Enter Sketch. David to Adobe’s Goliath. Suddenly Sketch has become my go-to application for UI/Visual design for websites. I can create a design in sketch, build out a real pattern library as I go along, populate with mock content instantaneously, present a proper design to a client first as Low-Fi User Flows and later as fully realised Hi-Fi screens. I can then use Sketch assets to demonstrate interactions easily using InVision. All the while knowing that what I’m creating is vector based and will not need to be recreated. The assets are fully in control of the designer, and subject to critical review every step of the way. It is beautifully straightforward to handover to engineers without any duplication of effort. I recommend Zeplin for the handover because of the way it delivers developer-friendly specs and resources.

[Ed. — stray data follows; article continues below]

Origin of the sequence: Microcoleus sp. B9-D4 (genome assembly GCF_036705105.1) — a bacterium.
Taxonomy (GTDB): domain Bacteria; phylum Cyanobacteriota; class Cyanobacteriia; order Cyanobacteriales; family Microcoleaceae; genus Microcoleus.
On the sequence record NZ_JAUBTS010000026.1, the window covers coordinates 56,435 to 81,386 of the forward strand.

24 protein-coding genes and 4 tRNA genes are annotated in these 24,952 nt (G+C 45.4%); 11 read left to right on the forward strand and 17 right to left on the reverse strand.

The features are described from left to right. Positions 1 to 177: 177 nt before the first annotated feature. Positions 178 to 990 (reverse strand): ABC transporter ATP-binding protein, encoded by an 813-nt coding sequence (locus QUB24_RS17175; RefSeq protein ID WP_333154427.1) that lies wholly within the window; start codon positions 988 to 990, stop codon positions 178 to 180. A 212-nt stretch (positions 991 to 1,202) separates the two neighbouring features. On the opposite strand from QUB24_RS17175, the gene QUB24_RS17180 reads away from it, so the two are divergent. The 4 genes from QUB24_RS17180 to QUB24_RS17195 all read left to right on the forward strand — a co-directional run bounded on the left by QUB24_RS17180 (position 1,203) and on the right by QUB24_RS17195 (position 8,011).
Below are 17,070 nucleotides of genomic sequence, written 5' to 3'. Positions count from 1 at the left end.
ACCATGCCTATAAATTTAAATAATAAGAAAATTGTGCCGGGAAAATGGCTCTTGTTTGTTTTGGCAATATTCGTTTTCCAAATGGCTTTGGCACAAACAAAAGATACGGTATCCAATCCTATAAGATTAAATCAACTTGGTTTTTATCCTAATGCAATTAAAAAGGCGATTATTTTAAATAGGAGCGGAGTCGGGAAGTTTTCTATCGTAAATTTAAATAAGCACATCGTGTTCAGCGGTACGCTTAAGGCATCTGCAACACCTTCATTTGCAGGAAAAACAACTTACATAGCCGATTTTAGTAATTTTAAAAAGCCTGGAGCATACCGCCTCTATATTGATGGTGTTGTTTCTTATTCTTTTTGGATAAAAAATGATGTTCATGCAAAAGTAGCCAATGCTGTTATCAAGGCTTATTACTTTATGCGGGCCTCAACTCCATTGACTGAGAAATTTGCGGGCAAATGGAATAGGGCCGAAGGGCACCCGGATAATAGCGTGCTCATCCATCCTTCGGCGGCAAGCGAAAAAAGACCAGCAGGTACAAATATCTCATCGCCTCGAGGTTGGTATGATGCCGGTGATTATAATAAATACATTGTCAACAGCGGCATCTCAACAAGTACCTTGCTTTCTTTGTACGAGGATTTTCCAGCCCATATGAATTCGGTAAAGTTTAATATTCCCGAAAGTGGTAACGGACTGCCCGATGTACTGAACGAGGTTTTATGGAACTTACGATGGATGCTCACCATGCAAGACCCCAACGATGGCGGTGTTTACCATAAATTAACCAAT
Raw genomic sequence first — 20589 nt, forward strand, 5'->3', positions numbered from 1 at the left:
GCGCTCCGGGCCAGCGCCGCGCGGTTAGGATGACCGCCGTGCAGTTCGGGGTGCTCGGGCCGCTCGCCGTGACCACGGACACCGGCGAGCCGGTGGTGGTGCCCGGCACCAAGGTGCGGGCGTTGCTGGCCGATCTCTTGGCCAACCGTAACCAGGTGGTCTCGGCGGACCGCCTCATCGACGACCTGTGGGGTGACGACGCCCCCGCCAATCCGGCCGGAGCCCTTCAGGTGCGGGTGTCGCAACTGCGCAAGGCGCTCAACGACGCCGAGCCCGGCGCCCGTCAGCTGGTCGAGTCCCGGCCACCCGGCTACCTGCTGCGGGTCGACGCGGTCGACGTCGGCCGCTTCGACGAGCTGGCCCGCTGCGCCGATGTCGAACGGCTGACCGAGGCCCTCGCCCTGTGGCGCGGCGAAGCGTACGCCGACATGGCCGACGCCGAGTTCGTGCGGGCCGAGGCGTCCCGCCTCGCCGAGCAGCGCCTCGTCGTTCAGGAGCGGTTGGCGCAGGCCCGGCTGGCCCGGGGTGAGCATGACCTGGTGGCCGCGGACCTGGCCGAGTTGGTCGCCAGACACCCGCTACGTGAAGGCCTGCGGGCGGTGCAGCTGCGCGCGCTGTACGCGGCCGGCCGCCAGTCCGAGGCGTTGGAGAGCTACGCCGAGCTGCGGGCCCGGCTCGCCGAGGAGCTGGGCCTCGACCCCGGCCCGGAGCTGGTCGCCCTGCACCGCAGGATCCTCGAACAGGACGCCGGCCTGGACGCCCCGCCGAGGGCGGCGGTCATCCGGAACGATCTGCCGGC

I decided to write this post is because I was thinking about the ‘Touchbar’ on Apple's new MacBook Pro. I could do without the extra tap to change the volume, but that is my only quibble thus far. It feels very natural to use. Apple’s resident smooth-talking Brit, Jony Ive, says that they had to build it in a very finalised form so that they could test it internally at Apple. When you’re talking custom hardware that may never see mass production that's a significant cost. But it shows that some things need to be experienced in a polished form to understand if they will work or not. That’s the beauty of the Sketch, Invision pairing. A prototype doesn’t have to be a dry set of schematic-like wireframes like the plans to the Death Star. We can actually show how interactions work in a tactile, hands-on manner that designers, QA testers, UXers and most importantly, clients can get hand-on with across all devices. Sketch is major step forward for web design, I'm sold.